He found himself drawn to other musicians in school -- "people I wouldn't have hung out with otherwise" -- and it wasn't long before he was sneaking out to work in the bars in his hometown, playing rock before settling into country. Then, in his junior year in high school, he auditioned for TNN's talent show, "You Can Be A STar," and week after week he won and moved up in the competition, eventually reaching Nashville and the finals.
"I was first runner-up by two-tenths of a point," he says with a rueful laugh. "The girl who won took home fifty thousand dollars, and I got a denim jacket with the TNN logo on the back." It was a hardcore lesson in the winner-take-all world of high-stakes music, but it was also an affirmation that he had real talent, although his father was slow to get on board.
"It let me know I had something going on," he says, "but my dad was going to need more convincing, especially since I had to miss some ball games. It would have been easier if I'd come back home with the fifty thousand."
He tried college but says, "I didn't want to wake up eventually kicking myself in the rear end for not knowing what would have happened if I'd tried music." He left for Nashville after six months.
Trent took a job with Stanley Steemer and began hanging out at a club called Barbara's in Nashville's renowned Printer's Alley, making money there and at other clubs by winning talent contests. He landed a cut on a Johnny Roddriguez record and began looking for more opportunities.
"I remember one time when I literally had a dollar to my name," he says. "I bought a soda for 50 cents and used a quarter to call Frank Masick, a tape copy guy at Kimber Kay Music, who had given me his card. He told me to bring some stuff over. I had two demos I had given up the publishing on because I coudn't afford the studio time, and I went over with Kevin Durham, a buddy and co-writer of mine. We were waiting in the lobby and the President of the company was there and he invited us back into his office. I played him the two demos, which were ballads, and he said, 'I love them. Have you got anything up-tempo?' I said, "Yeah, but not on tape."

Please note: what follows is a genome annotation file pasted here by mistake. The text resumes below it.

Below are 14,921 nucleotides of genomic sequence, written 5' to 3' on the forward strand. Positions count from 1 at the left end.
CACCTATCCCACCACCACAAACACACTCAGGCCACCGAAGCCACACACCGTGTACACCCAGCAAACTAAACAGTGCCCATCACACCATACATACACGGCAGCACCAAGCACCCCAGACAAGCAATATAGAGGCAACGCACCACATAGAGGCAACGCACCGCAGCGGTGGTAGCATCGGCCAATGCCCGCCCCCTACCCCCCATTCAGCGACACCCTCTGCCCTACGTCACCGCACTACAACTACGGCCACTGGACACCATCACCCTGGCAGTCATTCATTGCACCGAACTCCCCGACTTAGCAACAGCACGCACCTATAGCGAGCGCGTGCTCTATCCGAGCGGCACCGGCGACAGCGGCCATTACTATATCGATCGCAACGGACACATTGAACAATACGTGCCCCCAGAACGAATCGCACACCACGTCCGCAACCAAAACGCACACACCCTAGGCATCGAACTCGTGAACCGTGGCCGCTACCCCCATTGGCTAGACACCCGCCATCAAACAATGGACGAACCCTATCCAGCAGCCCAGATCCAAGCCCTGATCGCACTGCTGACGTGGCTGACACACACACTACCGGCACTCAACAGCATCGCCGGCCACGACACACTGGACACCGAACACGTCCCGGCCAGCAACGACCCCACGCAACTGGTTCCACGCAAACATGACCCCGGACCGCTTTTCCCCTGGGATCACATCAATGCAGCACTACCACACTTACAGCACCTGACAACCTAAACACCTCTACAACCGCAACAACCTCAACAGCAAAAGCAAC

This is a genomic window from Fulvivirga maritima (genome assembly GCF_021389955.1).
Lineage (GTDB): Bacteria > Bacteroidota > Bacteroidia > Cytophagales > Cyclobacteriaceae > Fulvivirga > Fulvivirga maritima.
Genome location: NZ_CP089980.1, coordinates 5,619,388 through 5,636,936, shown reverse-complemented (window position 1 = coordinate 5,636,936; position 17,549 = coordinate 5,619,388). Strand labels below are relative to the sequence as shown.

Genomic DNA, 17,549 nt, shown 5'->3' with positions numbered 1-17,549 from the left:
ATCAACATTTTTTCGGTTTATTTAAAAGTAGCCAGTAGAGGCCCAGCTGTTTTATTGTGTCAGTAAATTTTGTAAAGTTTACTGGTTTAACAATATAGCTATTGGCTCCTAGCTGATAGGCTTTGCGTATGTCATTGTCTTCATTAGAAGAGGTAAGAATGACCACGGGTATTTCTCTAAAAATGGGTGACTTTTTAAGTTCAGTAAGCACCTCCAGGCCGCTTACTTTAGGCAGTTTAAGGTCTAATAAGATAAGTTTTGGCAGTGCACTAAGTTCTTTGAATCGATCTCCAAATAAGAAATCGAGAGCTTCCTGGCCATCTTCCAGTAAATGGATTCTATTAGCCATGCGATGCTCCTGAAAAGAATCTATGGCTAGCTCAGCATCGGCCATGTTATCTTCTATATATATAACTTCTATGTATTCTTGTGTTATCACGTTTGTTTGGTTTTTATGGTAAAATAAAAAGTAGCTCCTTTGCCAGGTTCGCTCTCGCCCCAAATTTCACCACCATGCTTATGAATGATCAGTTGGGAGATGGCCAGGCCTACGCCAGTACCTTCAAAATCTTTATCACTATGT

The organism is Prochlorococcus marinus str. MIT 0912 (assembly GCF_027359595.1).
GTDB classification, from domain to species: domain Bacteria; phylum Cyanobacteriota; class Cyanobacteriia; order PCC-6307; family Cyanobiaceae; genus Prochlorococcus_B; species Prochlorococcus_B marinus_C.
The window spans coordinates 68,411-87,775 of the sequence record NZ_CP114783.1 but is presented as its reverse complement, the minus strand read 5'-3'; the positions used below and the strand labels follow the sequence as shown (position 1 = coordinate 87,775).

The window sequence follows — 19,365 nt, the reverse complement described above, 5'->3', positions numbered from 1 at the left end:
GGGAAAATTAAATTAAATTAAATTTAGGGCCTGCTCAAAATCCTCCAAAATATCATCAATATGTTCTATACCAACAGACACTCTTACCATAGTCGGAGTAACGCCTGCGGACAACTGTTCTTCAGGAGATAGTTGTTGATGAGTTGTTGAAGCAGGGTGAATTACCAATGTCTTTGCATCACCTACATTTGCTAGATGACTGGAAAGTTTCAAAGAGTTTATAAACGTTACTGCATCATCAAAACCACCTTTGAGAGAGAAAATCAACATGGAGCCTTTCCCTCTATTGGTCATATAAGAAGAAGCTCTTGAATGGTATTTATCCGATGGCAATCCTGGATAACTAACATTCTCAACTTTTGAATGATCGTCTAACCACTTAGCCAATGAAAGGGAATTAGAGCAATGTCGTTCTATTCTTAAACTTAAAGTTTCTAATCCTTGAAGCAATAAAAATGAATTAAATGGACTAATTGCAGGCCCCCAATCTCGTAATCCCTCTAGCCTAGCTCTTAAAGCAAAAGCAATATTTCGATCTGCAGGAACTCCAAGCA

He pointed to the guitar in the corner and told me to sing a couple of them, so we did. When we got done, he gave us publishing and production deals and handed us a check."
The short-lived duo of Trent and Dean lasted until the publishing company went bankrupt, immediately after a successful Polydor Records showcase. "I lost a publishing deal and a record deal in three days," he says.
Trent went back to Missouri to clear his head, and while he was there he got word that publishing legend Buddy Killen had bought his catalog out of bankruptcy court. Trent met with Killen, who offered him another publishing deal. After a year-and-a-half, he got a deal with MCA Publishing for the best salary he'd seen since moving to Nashville but before long a corporate takeover left his backers on the street. After scoring several publishing deals, Trent was parking cars at the airport.
Then came the deal at Cal IV Entertainment which Trent calls "the turning point." He bagan writing "more progressive country," and landed three cuts on the first Emerson Drive record. He also cut some sides for Lyric Street Records, but A&R chief Doug Howard "knew that I was getting close but that I wasn't quite there. It was a blessing in disguise that nothing happened at the time." His epiphany came at that point, and everying he had learned and been through came together musically in a way that Lyric Street bought into whole-heartedly.
"Luckily," he says, "my vision was their vision." Even his father is among the converts. "At one time," he laughs, "he thought it was all a pipe dream. Now he's calling with song ideas."
Trent is, after all this time, in the enviable position of having life and music come together successfully. He has written a song for the new Sara Evans album, and his debut album, Country Is My Rock, is ratifying the path he's taken.
"For me, the hardest part was letting it all out," he says, "but that's become my way for dealing with my darker side. Writing songs and singing help me to understand it and move on. Hopefully, the reception Country Is My Rock is getting means that other people are getting something out of it too."
--- from the official Trent Tomlinson website